Lessons Learned

Committing to partnership opportunities was critical to achieve impact.  This included devoting significant time and effort to planned partnerships, in which community and policy partners were involved in the project from the outset, but it also involved seizing new partnership opportunities as they arose. The unexpected partnerships, which often came to be through organic interactions with decisionmakers – sometimes designed to be about a totally different topic – proved to be really critical in facilitating the reach and impact of the research.


  1. Substance Abuse and Mental Health Services Administration. Key Substance Use and Mental Health Indicators in the United States: Results from the 2019 National Survey on Drug Use and Health. Center for Behavioral Health Statistics and Quality, Substance Abuse and Mental Health Services Administration Accessed October 21, 2020.
  2. McGinty EE, Barry CL. Stigma reduction to combat the addiction crisis — developing an evidence base. N Engl J Med. 2020;382(14):1291-1292. doi:10.1056/NEJMp2000227
  3. Tsai AC, Kiang MV, Barnett ML, et al. Stigma as a fundamental hindrance to the United States opioid overdose crisis response. PLOS Med. 2019;16(11):e1002969. doi:10.1371/journal.pmed.1002969
  4. Link BG, Phelan JC. Conceptualizing stigma. Annu Rev Sociol. 2001;27(1):363-385. doi:10.1146/annurev.soc.27.1.363
  5. Kennedy-Hendricks A, Busch SH, McGinty EE, et al. Primary care physicians’ perspectives on the prescription opioid epidemic. Drug Alcohol Depend. 2016;165:61-70. doi:10.1016/j.drugalcdep.2016.05.010
  6. National Academies of Sciences, Engineering, and Medicine. Medications for Opioid Use Disorder Save Lives. The National Academies Press; 2019. Accessed November 4, 2021.
  7. Barry CL, Sherman SG, Stone E, et al. Arguments supporting and opposing legalization of safe consumption sites in the U.S. Int J Drug Policy. 2019;63:18-22. doi:10.1016/j.drugpo.2018.10.008
  8. Stimson J. Tides of Consent: How Public Opinion Shapes American Politics. Cambridge University Press; 2004.
  9. Van Meter DS, Van Horn CE. The policy implementation process: a conceptual framework. Adm Soc. 1975;6(4):445-488. doi:10.1177/009539977500600404
  10. McGinty EE, White S. Substance use stigma and policy. In: The Stigma of Substance Use Disorders. Cambridge University Press; 2021.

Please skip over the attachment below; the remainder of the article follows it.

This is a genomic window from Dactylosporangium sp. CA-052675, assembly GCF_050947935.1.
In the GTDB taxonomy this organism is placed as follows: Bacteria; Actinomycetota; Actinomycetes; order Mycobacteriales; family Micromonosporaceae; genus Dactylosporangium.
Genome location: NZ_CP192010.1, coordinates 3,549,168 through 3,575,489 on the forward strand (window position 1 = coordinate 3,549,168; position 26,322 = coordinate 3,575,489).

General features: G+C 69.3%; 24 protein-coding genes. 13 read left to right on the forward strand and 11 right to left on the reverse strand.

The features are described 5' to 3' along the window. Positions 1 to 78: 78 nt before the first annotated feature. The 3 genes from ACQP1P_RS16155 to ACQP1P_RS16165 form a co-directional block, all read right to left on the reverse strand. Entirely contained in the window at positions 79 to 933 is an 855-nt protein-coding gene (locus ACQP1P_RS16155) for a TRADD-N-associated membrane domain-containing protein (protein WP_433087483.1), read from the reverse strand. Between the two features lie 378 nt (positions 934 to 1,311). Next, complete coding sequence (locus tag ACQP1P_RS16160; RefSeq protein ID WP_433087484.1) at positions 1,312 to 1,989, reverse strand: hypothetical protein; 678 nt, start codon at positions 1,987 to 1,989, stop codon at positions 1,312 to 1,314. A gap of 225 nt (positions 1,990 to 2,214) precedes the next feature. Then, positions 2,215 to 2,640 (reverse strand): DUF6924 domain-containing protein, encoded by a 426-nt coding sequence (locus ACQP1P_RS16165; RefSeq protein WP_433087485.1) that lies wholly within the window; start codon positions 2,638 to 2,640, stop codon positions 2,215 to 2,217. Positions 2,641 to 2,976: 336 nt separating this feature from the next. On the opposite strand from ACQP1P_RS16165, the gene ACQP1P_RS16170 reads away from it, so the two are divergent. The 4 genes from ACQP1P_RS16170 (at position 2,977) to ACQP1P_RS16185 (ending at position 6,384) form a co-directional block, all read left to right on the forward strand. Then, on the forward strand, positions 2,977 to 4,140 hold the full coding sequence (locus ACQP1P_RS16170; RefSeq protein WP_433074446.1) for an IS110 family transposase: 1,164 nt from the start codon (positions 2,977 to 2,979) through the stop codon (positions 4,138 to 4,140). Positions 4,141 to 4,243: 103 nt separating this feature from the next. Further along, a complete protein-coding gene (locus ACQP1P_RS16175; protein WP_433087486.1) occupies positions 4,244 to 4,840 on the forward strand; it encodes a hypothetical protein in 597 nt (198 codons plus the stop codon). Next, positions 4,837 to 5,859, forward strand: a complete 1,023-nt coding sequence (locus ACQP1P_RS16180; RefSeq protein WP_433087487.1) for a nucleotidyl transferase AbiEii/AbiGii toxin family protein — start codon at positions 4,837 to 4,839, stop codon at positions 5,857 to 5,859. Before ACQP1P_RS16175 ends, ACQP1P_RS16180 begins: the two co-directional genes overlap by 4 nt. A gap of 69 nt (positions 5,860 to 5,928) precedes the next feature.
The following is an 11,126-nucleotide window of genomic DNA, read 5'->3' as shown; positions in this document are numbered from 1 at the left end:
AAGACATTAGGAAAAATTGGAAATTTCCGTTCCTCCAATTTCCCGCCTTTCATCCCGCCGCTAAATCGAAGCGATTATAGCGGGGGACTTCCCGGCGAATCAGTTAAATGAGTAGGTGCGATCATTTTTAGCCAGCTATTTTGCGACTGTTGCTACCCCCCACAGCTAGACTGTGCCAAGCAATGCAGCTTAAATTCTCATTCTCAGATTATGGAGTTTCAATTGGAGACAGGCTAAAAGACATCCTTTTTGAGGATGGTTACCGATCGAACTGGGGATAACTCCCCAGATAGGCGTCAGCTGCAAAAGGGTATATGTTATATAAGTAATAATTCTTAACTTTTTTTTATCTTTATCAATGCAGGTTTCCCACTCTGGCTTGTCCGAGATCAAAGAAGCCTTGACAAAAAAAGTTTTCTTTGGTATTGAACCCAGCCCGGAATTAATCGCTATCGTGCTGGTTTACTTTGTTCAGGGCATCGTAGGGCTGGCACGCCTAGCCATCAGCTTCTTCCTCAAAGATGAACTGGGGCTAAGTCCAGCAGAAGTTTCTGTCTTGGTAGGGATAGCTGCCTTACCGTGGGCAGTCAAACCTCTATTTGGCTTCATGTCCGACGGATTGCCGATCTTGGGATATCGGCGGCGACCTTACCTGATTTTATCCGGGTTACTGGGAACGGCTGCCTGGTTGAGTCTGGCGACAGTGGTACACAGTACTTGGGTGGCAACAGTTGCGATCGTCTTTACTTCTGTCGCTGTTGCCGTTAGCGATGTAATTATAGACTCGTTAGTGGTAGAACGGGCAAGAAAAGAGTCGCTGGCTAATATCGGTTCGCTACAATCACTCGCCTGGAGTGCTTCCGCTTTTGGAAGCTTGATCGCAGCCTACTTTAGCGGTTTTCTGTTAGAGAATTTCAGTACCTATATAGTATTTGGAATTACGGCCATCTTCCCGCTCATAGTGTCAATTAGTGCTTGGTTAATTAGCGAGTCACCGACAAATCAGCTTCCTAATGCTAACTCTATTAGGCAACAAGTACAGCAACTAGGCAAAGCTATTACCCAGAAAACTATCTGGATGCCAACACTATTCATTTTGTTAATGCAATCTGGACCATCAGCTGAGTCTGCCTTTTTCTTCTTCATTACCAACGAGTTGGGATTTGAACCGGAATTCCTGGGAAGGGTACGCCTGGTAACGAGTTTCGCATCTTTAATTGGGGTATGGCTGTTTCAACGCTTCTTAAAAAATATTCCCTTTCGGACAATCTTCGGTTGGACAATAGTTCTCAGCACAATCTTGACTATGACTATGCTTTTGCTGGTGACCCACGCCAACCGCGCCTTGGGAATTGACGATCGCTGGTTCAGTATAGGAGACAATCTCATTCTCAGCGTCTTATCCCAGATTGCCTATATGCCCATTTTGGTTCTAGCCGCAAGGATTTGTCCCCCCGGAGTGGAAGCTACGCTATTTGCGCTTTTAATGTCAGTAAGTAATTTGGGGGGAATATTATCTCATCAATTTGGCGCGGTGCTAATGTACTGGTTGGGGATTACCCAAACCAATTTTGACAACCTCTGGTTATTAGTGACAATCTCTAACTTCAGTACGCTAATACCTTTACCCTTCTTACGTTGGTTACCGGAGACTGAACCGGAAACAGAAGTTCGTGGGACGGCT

11. Pescosolido BA, Martin JK. The stigma complex. Annu Rev Sociol. 2015;41:87-116. doi:10.1146/annurev-soc-071312-145702
  12. Santoro TN, Santoro JD. Racial bias in the US opioid epidemic: a review of the history of systemic bias and implications for care. Cureus. 10(12):e3733. doi:10.7759/cureus.3733
  13. Hansen H, Roberts SK. Two tiers of biomedicalization: methadone, buprenorphine, and the racial politics of addiction treatment. In: Netherland J, ed. Critical Perspectives on Addiction. Vol 14. Advances in Medical Sociology. Emerald Group Publishing Limited; 2012:79-102. doi:10.1108/S1057-6290(2012)0000014008
  14. Netherland J, Hansen H. White opioids: pharmaceutical race and the war on drugs that wasn’t. BioSocieties. 2017;12(2):217-238. doi:10.1057/biosoc.2015.46
  15. Wood E, Elliott M. Opioid addiction stigma: the intersection of race, social class, and gender. Subst Use Misuse. 2020;55(5):818-827. doi:10.1080/10826084.2019.1703750
  16. Turan JM, Elafros MA, Logie CH, et al. Challenges and opportunities in examining and addressing intersectional stigma and health. BMC Med. 2019;17(1):7. doi:10.1186/s12916-018-1246-9
  17. Kennedy-Hendricks A, McGinty EE, Barry CL. Effects of competing narratives on public perceptions of opioid pain reliever addiction during pregnancy. J Health Polit Policy Law. 2016;41(5):873-916. doi:10.1215/03616878-3632230
  18. Rates of drug use and sales, by race; rates of drug related criminal justice measures, by race. The Hamilton Project website. Accessed September 28, 2021.
  19. Abuse NI on D. Your Words Matter – Language Showing Compassion and Care for Women, Infants, Families, and Communities Impacted by Substance Use Disorder. National Institute on Drug Abuse. Published July 21, 2021. Accessed September 23, 2021.
  20. Stigma Free WV. West Virginia Department of Health and Human Services website. Accessed September 23, 2021.
  21. Promoting Non-Stigmatizing Attitudes to Ensure the Availability of, Access to and Delivery of Health, Care and Social Services for Drug Users. Accessed September 23, 2021.
  22. Pena-Melnyk J. Public Health – Overdose and Infectious Disease Prevention Services Program. Accessed September 23, 2021.
  23. Barry CL, Sherman SG, McGinty EE. Language matters in combatting the opioid epidemic: safe consumption sites versus overdose prevention sites. Am J Public Health. 2018;108(9):1157-1159. doi:10.2105/AJPH.2018.304588
  24. Baltimore Sun Editorial Board. Maryland can stop overdoses by allowing safe consumption sites. Baltimore Sun. Published February 20, 2019. Accessed September 23, 2021.

Print Friendly, PDF & Email